5. I enemy AI, spawn boundaries, and pop-up in Rainbow 6: Vegas 2 were hilarious. I spent hours laughing at them as they lined up, one by one, to go down a ladder so that their corpses all piled up on one another. Less hilarious, but still funny was eliminating all enemies in one area, only to realize that no one else would spawn until I walked past certain lines, where they'd pop into existence right in front of me.

    This was just plain frustrating as it really limited the potential of the game itself, although it made for some good comedy. The conversations the guards would have when they weren't alerted was also pretty amusing.

    • Successfully changing time signatures multiple times in the middle of the track.
    • Funky time signatures with unique, but consistent percussive elements.
    • Percussion breakdowns, especially with lots of variety.
    • Sections that are easy to improv on top of.
    • Reversed sounds: piano, guitar, cymbal rolls, whatever.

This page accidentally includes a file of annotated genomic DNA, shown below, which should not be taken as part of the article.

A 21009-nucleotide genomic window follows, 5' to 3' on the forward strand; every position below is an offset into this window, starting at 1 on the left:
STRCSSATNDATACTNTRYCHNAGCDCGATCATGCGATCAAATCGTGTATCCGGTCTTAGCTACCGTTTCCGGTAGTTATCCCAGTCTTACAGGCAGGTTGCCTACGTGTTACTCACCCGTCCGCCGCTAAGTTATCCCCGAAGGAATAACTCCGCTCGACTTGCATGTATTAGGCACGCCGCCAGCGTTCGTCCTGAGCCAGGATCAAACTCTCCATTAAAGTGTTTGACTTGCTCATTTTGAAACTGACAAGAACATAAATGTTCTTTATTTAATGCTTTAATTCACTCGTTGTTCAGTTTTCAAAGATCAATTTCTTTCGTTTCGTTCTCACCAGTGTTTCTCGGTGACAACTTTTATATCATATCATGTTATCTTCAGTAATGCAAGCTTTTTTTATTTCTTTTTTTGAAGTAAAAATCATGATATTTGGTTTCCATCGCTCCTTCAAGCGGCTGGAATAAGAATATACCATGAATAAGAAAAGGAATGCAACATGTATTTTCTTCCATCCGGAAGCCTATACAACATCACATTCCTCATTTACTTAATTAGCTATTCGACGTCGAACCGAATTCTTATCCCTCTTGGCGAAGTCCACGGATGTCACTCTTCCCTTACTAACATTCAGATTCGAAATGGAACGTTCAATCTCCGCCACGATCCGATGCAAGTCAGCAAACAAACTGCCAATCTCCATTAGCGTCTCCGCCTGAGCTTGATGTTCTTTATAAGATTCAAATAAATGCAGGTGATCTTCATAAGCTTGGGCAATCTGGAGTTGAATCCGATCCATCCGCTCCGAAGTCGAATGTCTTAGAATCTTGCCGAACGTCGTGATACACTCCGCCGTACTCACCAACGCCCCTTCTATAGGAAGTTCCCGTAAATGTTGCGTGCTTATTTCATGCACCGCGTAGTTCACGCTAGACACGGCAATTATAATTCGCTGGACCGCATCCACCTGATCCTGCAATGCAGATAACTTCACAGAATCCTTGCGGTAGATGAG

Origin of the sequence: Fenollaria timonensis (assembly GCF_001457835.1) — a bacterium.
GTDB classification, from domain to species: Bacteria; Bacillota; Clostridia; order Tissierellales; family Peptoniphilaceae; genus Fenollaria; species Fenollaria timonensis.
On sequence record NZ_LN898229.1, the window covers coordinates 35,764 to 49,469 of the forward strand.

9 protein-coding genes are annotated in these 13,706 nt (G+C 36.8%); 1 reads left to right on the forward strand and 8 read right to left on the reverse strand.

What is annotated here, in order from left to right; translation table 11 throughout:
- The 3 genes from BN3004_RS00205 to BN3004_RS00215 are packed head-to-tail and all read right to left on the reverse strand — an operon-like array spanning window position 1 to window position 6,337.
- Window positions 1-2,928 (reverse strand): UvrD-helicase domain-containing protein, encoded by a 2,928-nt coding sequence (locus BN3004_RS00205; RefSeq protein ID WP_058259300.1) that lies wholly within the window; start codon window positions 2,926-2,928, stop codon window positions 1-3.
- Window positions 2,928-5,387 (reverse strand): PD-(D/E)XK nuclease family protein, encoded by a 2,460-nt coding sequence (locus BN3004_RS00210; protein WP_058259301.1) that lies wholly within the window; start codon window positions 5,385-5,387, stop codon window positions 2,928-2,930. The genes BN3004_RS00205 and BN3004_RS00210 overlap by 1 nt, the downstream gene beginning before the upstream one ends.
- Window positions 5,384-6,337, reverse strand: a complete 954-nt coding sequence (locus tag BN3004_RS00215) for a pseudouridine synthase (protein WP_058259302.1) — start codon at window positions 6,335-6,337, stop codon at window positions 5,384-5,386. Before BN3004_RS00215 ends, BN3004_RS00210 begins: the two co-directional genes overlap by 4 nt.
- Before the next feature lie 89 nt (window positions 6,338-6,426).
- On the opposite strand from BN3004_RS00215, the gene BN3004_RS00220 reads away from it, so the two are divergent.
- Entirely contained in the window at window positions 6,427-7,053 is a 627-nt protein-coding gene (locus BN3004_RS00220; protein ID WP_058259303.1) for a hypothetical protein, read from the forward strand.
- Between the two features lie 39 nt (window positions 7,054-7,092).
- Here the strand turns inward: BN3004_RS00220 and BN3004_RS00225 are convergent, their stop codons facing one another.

• Hit the low E (works especially well with cello and piano).

  6. A Rather Pleasant Site is proud to present our first ever podcast. Clocking in at 1 hour, 33 minutes, and 50 seconds, over half of this podcast is devoted to showcasing Espers (55 minutes and 34 seconds to be exact). The section of the podcast that's about Espers starts at 25:35 and runs until 1:21:09. This release also corresponds with a series of posts on A Rather Pleasant Site (which is currently being run through a blog) that breakdown every moment of every track in Espers in excruciating detail. We also plan on featuring Meteocrity within the next few months and because it's such a large subject, Meteo Xavier is deserving of his own tag on our blog. Please let us know what you think; reviewing Espers and beginning a series of podcasts is the most ambitious thing I and the others at A Rather Pleasant Site have attempted. We are not music experts. We are amateurs. Please correct us, because we are bound to have gotten some things wrong. Links are below.